I write regarding the announcement by VICT of a 43.3% increase in the charge levied for the privilege of using their facilities that is to apply from 1 January.

The new rate will be $121.80 per container. Not bad considering VICT opened less than three years ago at which time, presumably, they had done their sums and predicted that they could operate profitably with no infrastructure surcharge in sight. How wrong they appear to have been.

Is it possible that these surcharges have come about because the introduction of a third stevedore in the major ports has divided the pie to such an extent that each is unable to operate at the profit level that they would like as the required throughput volume per operator is no longer there? After all, introducing additional stevedoring capacity has not brought a single additional container into Australia so what there is, is now split between three instead of two.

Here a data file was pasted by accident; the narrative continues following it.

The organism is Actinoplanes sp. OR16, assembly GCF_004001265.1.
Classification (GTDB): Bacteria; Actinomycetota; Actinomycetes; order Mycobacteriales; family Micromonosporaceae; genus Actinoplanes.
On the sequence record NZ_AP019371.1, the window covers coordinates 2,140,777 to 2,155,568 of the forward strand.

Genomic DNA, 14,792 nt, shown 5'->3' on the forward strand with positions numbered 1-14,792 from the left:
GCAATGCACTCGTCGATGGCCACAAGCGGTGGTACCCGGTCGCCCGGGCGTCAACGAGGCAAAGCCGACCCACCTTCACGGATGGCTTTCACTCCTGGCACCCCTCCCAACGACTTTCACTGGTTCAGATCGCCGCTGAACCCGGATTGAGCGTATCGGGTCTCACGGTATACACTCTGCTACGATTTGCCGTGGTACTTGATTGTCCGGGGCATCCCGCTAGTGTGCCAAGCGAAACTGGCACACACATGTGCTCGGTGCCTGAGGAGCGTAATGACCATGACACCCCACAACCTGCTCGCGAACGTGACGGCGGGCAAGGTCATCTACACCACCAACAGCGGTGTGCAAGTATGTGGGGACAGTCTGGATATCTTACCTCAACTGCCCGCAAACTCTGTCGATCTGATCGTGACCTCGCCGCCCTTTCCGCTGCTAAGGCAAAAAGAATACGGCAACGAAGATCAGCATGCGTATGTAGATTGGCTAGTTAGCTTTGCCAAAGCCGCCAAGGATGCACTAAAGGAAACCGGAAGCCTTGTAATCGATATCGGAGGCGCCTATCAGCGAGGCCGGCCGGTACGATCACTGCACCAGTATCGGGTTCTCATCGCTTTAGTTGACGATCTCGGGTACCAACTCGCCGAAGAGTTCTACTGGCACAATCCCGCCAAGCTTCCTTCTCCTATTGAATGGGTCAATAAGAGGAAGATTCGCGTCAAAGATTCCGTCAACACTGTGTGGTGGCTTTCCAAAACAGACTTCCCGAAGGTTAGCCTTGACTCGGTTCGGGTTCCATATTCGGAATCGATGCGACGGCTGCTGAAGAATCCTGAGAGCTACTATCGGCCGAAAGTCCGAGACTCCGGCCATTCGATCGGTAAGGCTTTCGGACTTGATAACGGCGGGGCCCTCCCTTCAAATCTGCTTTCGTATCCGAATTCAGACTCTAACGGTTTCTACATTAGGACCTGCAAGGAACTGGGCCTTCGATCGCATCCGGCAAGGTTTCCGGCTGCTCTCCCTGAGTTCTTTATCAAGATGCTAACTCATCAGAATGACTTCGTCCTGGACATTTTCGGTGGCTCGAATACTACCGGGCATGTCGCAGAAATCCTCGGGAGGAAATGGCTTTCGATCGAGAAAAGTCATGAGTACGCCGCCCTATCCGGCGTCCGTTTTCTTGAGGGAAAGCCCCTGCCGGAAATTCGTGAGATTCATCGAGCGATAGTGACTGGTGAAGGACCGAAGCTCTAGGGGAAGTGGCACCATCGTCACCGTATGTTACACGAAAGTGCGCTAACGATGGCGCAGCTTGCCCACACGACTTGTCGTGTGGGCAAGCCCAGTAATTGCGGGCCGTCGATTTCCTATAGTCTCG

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Of course the shipowner is happy as there is now more competition so they have price stabilisation and the stevedores are happy because they have now found a new source of revenue that has no bargaining power, no contractual arrangement and who’s complaints appear to fall upon deaf ears.

The VICT statement reads “As the market is changing, there is a shift towards split waterside and landside tariffs”.

What market has changed? In my view the market is exactly the same as it always was which is a stevedore contracted by a shipping line to load, unload, receive and deliver containers for a price agreed between the parties.

It is very convenient to now say that we are not getting enough out of the old style contract so we will now have to charge totally unrelated third parties for part of the function that should be carried out under the prime contract.

Tom Pinder,
Partner,
Australian Coastal Shipping

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